In the O.C. district where GOP volunteers fanned out for Baugh on primary morning, Democrats had sunk millions into a bruising primary battle between state Sen. Dave Min and fellow Democrat Joanna Weiss. Min ultimately emerged victorious, but only after surviving a barrage of negative advertising centered on his 2023 arrest for driving while intoxicated — arguably a gift to Republicans ahead of his fall battle with Baugh.

Read more: Two Democrats battle to keep Katie Porter's Orange County U.S. House seat blue

“Extreme Democrats are stumbling out of their vicious primary fights broke and bested by Republicans, who saw a groundswell of support for a commonsense safety and affordability agenda,” Petersen said, adding that the primary results made clear the GOP was “playing offense in California” in a way that would set the stage for victories in November.

Baugh, though, is not expected to go unscathed. In 2022, Porter’s ad campaign ripped the Republican for his antiabortion stance, as well as his work as a lobbyist and criminal charges he faced over campaign violations, for which he ultimately paid $47,000 in fines.

In the San Joaquin Valley, there were last-minute fears that a bruising primary battle would lock Democrats out of one of the races where they have the best chance of flipping a seat, but those concerns proved overblown.

Rudy Salas, backed by the Democratic establishment, vanquished fellow Democrat Melissa Hurtado to secure a spot in the fall against incumbent Rep. David Valadao (R-Hanford) in the 22nd Congressional District, but that race also put a dent in Democratic coffers.

The November race will be a rematch of the pair’s 2022 runoff, when Salas lost to Valadao by several thousand votes. And Salas and Valadao won’t be the only rematch on the November ticket.

In a heavily agricultural San Joaquin Valley district that includes all of Merced County and parts of Fresno, Madera, San Joaquin and Stanislaus counties, incumbent GOP Rep. John Duarte will once again face off against Democratic challenger Adam Gray. Duarte won the 13th Congressional District in the midterm election by fewer than 600 votes, one of the closest races in the nation.

Several hundred miles southeast, in Southern California, Democratic challenger Will Rollins will again take on GOP incumbent Rep. Ken Calvert, the longest-serving member of the California delegation. The recently redrawn 41st Congressional District stretches from the suburban Inland Empire, where Calvert has long lived, to Palm Springs, where Rollins and his partner make their home.

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The district’s new boundaries — which now include one of the largest concentrations of LGBTQ+ voters in the nation and liberal pockets of Californians in the desert — are far more friendly to Democrats. They also set up Rollins, who is gay, as a potent challenger to Calvert, who voted against LGBTQ+ rights in the past, but who says his views have since evolved.

One race that will have some new blood this year, after the same pair of candidates dueled in three previous elections, is California’s 27th Congressional District in northern Los Angeles County.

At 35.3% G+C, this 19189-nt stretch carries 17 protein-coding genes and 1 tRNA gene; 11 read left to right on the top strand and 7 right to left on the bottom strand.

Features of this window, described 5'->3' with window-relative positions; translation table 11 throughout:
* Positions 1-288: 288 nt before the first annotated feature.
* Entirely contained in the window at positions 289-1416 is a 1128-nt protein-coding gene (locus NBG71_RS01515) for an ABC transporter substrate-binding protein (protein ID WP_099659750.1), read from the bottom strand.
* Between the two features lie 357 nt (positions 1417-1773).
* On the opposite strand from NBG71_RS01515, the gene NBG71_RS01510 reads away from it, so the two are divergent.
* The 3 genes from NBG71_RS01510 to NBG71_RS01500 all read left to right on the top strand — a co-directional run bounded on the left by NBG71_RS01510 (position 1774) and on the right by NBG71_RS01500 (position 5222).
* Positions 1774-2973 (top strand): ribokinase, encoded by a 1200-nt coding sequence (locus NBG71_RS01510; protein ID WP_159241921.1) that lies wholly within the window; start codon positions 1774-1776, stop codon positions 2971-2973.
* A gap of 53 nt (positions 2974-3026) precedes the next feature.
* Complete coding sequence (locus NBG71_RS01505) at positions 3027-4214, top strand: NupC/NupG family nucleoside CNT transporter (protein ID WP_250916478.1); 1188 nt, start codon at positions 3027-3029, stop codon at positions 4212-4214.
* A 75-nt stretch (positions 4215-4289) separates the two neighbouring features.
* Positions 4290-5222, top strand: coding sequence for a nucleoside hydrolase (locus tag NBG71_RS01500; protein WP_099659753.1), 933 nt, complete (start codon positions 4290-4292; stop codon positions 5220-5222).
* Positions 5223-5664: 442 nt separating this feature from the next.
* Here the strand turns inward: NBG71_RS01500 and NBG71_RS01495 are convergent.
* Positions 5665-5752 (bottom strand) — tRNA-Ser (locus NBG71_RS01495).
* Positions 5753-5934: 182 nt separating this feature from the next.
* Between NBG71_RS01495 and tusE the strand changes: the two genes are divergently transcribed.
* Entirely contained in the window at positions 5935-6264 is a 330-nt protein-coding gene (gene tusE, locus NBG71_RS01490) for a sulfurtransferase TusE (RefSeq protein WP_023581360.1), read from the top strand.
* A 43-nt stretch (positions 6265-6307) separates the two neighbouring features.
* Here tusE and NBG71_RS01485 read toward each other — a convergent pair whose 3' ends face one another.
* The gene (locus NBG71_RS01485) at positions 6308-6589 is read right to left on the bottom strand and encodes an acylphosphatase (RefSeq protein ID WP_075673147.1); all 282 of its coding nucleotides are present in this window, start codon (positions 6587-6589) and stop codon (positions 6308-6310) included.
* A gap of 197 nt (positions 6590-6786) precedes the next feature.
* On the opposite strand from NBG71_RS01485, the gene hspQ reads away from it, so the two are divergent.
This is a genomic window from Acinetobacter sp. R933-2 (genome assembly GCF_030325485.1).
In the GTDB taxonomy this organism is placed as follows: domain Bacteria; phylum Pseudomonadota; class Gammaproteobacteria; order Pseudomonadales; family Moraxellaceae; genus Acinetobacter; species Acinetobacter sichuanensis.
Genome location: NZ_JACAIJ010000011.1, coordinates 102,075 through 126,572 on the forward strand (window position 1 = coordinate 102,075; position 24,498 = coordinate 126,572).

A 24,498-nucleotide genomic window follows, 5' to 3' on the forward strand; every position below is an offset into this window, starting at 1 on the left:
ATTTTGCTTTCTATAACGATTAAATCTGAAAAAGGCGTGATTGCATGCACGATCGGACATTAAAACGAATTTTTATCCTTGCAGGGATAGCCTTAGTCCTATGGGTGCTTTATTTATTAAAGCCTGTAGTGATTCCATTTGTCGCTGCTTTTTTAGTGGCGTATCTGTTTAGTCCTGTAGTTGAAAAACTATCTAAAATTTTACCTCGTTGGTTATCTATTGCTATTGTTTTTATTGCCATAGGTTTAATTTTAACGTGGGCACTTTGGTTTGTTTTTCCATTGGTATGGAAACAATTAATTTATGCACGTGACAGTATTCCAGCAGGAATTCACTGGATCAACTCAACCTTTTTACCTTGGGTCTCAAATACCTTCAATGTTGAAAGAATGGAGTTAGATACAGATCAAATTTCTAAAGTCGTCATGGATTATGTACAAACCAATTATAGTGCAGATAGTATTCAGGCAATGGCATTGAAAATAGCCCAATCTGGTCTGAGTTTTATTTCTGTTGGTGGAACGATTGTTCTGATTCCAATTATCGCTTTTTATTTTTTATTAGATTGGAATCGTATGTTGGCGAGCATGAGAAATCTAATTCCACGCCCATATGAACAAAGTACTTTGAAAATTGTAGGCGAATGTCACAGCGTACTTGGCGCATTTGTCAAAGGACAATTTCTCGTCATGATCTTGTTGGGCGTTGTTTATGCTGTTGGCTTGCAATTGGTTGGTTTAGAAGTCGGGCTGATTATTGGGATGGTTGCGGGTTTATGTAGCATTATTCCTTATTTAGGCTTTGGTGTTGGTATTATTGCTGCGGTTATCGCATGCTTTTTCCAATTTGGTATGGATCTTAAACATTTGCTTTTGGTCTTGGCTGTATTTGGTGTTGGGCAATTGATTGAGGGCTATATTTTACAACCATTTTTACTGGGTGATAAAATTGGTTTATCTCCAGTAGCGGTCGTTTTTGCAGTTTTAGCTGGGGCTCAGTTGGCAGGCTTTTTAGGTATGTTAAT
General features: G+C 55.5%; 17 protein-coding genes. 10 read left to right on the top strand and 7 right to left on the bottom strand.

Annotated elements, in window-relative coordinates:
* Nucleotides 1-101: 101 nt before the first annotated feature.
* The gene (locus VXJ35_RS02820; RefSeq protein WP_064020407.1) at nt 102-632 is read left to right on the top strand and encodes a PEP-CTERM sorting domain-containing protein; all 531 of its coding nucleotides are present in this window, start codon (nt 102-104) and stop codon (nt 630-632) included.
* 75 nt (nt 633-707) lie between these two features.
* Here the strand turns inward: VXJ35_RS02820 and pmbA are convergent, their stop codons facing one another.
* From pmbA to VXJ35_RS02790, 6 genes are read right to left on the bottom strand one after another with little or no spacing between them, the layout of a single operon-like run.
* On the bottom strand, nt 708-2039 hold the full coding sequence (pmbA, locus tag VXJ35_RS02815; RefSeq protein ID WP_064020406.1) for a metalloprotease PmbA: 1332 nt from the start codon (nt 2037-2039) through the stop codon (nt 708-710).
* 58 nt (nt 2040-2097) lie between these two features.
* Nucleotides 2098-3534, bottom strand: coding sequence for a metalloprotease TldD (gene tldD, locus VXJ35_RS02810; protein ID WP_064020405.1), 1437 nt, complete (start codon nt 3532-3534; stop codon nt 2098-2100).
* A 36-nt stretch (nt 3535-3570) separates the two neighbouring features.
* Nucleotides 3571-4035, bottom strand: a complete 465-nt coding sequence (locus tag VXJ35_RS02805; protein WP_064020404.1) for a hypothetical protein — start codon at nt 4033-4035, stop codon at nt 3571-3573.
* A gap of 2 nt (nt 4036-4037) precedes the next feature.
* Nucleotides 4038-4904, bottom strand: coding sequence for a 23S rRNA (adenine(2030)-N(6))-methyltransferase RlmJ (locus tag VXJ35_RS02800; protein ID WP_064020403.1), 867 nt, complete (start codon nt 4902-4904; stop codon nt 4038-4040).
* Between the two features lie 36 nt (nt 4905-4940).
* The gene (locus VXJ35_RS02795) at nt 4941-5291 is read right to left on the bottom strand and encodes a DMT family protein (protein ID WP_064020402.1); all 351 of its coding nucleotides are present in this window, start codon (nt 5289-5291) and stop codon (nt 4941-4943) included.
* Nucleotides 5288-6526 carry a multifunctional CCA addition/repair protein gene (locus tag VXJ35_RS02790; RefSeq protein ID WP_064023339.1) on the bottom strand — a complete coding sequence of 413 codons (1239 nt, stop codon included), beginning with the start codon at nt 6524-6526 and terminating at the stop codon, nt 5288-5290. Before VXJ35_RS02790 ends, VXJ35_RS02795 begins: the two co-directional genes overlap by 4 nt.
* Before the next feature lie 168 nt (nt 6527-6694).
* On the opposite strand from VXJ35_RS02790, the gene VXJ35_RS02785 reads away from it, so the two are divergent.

Once solidly Republican, the district has been reconfigured by redistricting, and has undergone a political transition driven by younger, more diverse transplants from L.A. seeking affordable housing in Santa Clarita and the Antelope Valley. The district briefly switched from red to blue with former Rep. Katie Hill’s victory in 2018, but the young Democrat’s very public scandals and ultimate resignation helped hand the seat back to the GOP.

Now-incumbent GOP Rep. Mike Garcia beat Democrat Christy Smith in a 2019 special election to fill the seat, then twice more for full terms in 2020 and 2022. He will face off against George Whitesides, a fresh Democratic challenger, in November.

Ludovic Blain, executive director of the California Donor Table, a progressive group that pools donor funds, said his organization hopes to invest about $10 million in California House races in the fall, working with local nonprofits in key areas to turn out voters of color.

They’ll be focusing on seven key races: the three aforementioned rematches, Porter’s open seat and two other Orange County races, and the Garcia-Whitesides matchup.

One point of concern Blain raised is that Republican Steve Garvey’s place near the top of the ticket, facing off against Rep. Adam B. Schiff (D-Burbank) in the Senate race, might affect Democrats in House races.

Schiff engaged in a controversial strategy in the primary, boosting Garvey to lock out Porter and his other major Democratic challenger, Rep. Barbara Lee (D-Oakland), whom Blain’s organization supported.

It was a gambit that some in the Democratic establishment said would actually help Democrats in other tight races, since a less-competitive Senate race would siphon away far less money from the party’s coffers.

Read more: Steve Garvey touts 'family values' in his Senate bid. Some of his kids tell another story

But others, like Blain, argue that Garvey’s presence could hurt down-ballot Democrats. Plus, having him on the ballot may draw in moderate Republican and independent voters who remain sour on Trump.

“Having Garvey, I think, does spike or further encourage Republican voters to turn out, and more importantly, to vote down the ticket,” Blain said.

Patterson agreed. Unlike Trump, Garvey will likely campaign across the state, providing a lift for other Republicans while he’s at it.

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This story originally appeared in Los Angeles Times.